Trades conditional on playoff success sometimes happen in the NFL, like when the Minnesota Vikings acquired quarterback Sam Bradford from the Philadelphia Eagles last year, but they’re virtually nonexistent in other North American professional sports leagues outside of protected picks in the NBA. They’ve become commonplace in the NHL, in part because they’ve worked out swimmingly a few times.

When the Chicago Blackhawks won it all in 2015, they didn’t mind sending an extra second-round pick to the Flyers for Kimmo Timonen for reaching the Cup Final and the defenseman playing in at least half their games. A year earlier, the Kings gave the Columbus Blue Jackets an extra third-round pick to complete a trade for Marian Gaborik after the winger helped them win their second title in three seasons.

The Kings could give up as high as a second-round pick if Bishop wins them the Cup this season but wouldn’t surrender much of anything if they miss the playoffs. GM Dean Lombardi, who also made the 2014 Gaborik trade, called it a “common sense” way of getting a deal done.

“If I was making a deal here or something and (someone) says, `I’m giving five first-rounders and you’ll win the Cup,’ you’ll do it,” Lombardi said. “You don’t mind paying if your team has success.”

The same is true of the Anaheim Ducks, who would give the Dallas Stars a first-round pick instead of a second for Patrick Eaves if they reach the Western Conference final and the winger plays 50 percent or more of their games. After some haggling, Dallas GM Jim Nill said that was the final piece of getting the trade done.

The idea of contenders gambling on themselves makes all the sense in the world. But trade deadline sellers also like the concept.

The Coyotes were looking to get the best deal for Hanzal , so they bet on him contributing to the Wild’s success.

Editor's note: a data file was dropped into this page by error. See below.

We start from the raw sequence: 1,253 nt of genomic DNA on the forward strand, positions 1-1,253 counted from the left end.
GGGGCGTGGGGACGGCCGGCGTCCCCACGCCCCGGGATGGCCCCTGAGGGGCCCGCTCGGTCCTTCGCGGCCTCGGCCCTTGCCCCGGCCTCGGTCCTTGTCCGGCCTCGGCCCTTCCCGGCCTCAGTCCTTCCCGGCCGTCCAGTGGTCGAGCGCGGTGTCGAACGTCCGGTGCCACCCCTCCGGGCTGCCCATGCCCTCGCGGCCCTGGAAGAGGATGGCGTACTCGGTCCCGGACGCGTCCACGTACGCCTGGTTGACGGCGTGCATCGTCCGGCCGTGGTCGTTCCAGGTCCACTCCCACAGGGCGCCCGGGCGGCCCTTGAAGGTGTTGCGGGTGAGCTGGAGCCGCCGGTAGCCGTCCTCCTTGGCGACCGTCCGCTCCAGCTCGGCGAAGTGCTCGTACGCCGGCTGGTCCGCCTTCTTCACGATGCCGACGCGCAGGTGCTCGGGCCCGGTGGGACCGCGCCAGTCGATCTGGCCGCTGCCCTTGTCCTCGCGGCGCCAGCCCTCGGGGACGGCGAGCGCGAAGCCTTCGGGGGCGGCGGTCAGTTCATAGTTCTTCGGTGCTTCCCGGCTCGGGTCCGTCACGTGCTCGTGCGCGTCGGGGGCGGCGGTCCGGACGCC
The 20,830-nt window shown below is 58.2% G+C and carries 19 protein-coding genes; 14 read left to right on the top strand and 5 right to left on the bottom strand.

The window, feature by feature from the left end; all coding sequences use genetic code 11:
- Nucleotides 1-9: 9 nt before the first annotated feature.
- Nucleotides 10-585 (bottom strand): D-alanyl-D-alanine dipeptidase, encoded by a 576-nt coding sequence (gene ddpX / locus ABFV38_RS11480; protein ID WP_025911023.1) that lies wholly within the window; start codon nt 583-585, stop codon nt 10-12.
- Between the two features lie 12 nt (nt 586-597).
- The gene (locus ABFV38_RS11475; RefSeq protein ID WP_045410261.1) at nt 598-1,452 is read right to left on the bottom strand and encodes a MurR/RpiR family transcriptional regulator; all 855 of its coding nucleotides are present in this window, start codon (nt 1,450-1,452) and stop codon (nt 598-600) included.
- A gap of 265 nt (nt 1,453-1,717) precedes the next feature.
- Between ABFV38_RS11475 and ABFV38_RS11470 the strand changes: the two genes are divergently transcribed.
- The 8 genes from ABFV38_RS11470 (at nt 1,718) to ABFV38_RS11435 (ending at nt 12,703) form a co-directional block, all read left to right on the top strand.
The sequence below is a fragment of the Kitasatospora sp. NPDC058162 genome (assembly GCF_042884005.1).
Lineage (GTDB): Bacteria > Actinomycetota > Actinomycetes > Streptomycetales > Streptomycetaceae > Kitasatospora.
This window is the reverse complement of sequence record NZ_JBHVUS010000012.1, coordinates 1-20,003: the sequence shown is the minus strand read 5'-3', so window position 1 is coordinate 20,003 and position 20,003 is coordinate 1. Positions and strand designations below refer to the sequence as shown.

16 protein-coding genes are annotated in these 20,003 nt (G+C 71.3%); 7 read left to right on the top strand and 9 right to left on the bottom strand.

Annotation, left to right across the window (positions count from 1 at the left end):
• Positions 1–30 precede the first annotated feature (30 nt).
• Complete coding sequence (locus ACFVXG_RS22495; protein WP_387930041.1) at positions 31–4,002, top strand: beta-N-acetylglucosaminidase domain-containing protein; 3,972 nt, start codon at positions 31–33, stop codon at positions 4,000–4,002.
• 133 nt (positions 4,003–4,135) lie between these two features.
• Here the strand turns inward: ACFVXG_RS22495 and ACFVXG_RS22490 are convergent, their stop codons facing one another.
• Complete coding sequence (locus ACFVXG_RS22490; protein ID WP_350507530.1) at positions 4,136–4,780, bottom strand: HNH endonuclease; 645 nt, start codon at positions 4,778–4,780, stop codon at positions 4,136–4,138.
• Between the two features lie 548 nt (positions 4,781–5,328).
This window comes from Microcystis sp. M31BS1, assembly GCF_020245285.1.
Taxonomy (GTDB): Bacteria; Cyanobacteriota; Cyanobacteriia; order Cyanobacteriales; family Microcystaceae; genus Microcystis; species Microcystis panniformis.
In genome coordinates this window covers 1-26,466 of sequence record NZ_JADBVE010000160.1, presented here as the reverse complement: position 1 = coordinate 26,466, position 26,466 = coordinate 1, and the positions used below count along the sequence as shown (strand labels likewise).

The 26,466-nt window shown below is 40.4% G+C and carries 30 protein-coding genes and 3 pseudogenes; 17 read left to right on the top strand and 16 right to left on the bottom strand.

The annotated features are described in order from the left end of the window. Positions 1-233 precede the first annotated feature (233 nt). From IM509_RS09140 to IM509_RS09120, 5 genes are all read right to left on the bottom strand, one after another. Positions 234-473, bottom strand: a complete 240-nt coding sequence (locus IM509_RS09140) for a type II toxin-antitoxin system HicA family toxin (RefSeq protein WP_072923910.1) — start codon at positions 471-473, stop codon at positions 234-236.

“We believe strongly that with Martin, Minnesota has a chance to do some things that could be pretty special, and we want to share in some of that upside,” Arizona GM John Chayka said. “We share in the risk, we share in the upside. It’s just a creative way to try and bridge the gap and get a deal done.”

Lombardi would love to make salaries and salary-cap hits contingent on playoff success because if a team goes further it’s also making more money along the way. But the league doesn’t allow that.

Maybe that’s for the best because these kinds of trades make things complicated. Vegas Golden Knights GM George McPhee, who sent a conditional pick to Florida in 1998 for Esa Tikkanen the year his Washington Capitals made the Cup Final, pointed out that those trades freeze a lot of potential draft picks that could be pieces of other trades.

“The difficulty in doing that is it ties up a lot of picks,” McPhee said. “If they’re encumbered you can’t use them.”

That hasn’t stopped the trend, though, with teams hedging their bets and playing it safe.

“You give yourself a little bit of a protection, too, if you don’t quite go as far as you think you will,” Tallon said.

 

Habs acquire Jordie Benn from Stars

DALLAS, TX - OCTOBER 04:  Jordie Benn #24 of the Dallas Stars during a preseason game at American Airlines Center on October 4, 2016 in Dallas, Texas.  (Photo by Ronald Martinez/Getty Images)
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The Montreal Canadians have acquired defenseman Jordie Benn from the Dallas Stars in return for d-man Greg Pateryn and a fourth-round pick in 2017.

The Habs had been shopping the 26-year-old Pateryn. He has one goal and five assists in 24 games this season. He’s signed through next season for a cap hit of $800,000.

In Benn, the Canadiens get a 29-year-old defensive defenseman who’s signed through 2018-19 for a cap hit of $1.1 million.

Benn, of course, is also the brother of Stars captain Jamie Benn.